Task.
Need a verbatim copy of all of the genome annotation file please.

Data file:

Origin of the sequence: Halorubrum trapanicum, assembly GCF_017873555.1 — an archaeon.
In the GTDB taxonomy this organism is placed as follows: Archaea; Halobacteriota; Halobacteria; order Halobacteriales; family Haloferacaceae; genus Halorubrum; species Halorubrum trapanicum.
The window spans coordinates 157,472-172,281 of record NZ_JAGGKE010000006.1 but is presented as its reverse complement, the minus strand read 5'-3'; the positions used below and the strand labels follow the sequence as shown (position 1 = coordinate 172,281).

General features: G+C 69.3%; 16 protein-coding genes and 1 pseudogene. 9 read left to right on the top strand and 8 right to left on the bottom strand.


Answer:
Origin of the sequence: Halorubrum trapanicum, assembly GCF_017873555.1 — an archaeon.
In the GTDB taxonomy this organism is placed as follows: Archaea; Halobacteriota; Halobacteria; order Halobacteriales; family Haloferacaceae; genus Halorubrum; species Halorubrum trapanicum.
The window spans coordinates 157,472-172,281 of record NZ_JAGGKE010000006.1 but is presented as its reverse complement, the minus strand read 5'-3'; the positions used below and the strand labels follow the sequence as shown (position 1 = coordinate 172,281).

General features: G+C 69.3%; 16 protein-coding genes and 1 pseudogene. 9 read left to right on the top strand and 8 right to left on the bottom strand.